Lt. Governor Antone’s MLK Day Message Finds Common Themes
Gila River Indian News
During a video message to the Gila River Indian Community members on Jan. 17, Lt. Gov. Monica Antone discussed the history of Martin Luther King Jr. Day, recognizing him for his life’s work in pursuing equality for all Americans and how his legacy relates to indigenous Communities.
“The concept of Martin Luther King, Jr. Day as a holiday was promoted by labor unions,” said Lt. Gov. Antone. “After King’s death, U.S. Representative John Conyers and U.S. Senator Edward Brooke introduced a bill in Congress to make King’s birthday a national holiday.”
She added the vote to establish a holiday faced several hurdles in the U.S. House of Representatives, where opponents questioned the legitimacy of creating a holiday in King’s name. Some objected to the proposed holiday because King was a private citizen and never held a public office.
During the push to get the holiday passed, Lt. Gov. Antone said, “Six million signatures were collected for a petition for Congress to pass the law and (it) is considered the largest petition in favor of an issue in U.S. history. President Reagan originally opposed the holiday, citing cost concerns. But on Nov. 2, 1983, Reagan signed a bill, proposed by Representative Katie Hall, to create a federal holiday honoring King. The bill had passed the Senate by a count of 78 to 22 and the House of Representatives by 338 to 90.”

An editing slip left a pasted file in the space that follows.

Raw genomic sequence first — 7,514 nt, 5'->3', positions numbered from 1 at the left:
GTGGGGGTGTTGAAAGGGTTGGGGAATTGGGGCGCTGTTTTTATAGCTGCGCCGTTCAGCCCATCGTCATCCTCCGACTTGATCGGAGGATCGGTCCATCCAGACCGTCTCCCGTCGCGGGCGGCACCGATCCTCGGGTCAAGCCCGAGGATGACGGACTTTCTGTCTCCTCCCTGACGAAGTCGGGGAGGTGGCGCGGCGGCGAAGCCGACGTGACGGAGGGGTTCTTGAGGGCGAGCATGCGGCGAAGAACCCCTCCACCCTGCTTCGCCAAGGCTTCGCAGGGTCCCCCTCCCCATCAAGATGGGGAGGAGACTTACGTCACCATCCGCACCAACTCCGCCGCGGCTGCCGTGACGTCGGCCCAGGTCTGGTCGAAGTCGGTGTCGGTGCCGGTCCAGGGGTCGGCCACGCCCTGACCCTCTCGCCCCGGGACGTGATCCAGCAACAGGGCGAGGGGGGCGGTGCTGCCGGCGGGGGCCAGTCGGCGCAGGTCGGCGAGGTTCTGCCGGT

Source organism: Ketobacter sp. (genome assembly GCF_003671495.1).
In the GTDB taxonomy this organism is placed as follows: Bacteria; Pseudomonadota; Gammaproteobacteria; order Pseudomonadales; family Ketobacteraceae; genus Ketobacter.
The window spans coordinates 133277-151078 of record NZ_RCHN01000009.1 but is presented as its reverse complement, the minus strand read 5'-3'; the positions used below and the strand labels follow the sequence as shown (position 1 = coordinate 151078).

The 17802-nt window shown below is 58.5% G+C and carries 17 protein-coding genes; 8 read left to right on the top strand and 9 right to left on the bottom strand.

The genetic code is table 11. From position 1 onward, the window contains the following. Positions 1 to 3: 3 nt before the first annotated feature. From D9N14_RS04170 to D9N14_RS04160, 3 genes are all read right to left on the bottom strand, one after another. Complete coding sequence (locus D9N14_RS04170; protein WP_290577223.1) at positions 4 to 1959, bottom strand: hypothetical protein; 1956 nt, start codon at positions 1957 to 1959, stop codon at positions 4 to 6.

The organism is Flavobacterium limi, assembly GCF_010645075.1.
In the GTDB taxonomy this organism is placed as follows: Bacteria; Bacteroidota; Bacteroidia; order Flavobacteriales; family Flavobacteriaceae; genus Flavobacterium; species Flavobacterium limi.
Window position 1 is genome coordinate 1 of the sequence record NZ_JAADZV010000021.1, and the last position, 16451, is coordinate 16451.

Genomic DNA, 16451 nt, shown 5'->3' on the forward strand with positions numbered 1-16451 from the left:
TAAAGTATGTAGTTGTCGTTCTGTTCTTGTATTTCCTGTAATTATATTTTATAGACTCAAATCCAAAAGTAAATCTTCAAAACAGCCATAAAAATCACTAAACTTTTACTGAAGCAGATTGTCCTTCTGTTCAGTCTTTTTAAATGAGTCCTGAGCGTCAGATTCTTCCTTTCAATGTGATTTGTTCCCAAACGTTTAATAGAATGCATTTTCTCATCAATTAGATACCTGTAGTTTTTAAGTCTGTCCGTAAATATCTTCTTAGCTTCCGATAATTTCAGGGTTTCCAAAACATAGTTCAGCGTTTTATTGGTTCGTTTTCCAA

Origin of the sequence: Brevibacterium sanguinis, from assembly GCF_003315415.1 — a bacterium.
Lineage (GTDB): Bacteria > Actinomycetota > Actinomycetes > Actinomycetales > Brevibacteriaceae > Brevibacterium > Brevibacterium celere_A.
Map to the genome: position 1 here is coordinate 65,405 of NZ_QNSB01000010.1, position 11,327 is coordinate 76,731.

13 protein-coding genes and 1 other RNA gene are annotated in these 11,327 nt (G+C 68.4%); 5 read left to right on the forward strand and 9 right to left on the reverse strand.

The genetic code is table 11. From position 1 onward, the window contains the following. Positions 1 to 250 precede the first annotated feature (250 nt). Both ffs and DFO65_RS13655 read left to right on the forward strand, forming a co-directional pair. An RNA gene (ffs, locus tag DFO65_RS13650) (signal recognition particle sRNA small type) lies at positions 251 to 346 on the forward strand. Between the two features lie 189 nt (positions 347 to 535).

It was not until Jan. 20, 1986, that MLK Day, as it became known, was established. It is observed on the third Monday of January, which is not King’s actual birthday. The day is chosen based on the guidelines of the Uniform Monday Holiday Act, a bill passed to hold all federal holidays on Mondays. “Mr. King led numerous marches for African American people to include the right to vote, desegregation, and labor rights,” said Lt. Gov. Antone, also noting that King, a Baptist minister, urged equality for all based on his Christian beliefs.
One of King’s most powerful moments was the famous “I Have a Dream” speech on the steps of the Lincoln Memorial on Aug. 23, 1963, during the historic March on Washington for Jobs and Freedom. King also received the 1964 Nobel Peace Prize for his work promoting civil rights.
Lt. Gov. Antone highlighted common themes between the struggles of African Americans and Indigenous people across the North America and the efforts to gain rights to freedoms enjoyed by others.
“I believe today is a day to remember all races,” said Lt. Gov. Antone. “Our ancestors also sacrificed, but truly believe that our leaders forts to gain rights to freedoms enjoyed by others.
“I believe today is a day to remember all races,” said Lt. Gov. Antone. “Our ancestors also sacrificed, but truly believe that our leaders made headway to work with non-natives to fight for land we had right to. (The) Five Tribes Peace Treaty is one example. As we are closed today in our state in honor of MLK, let’s continue to pray for peace.”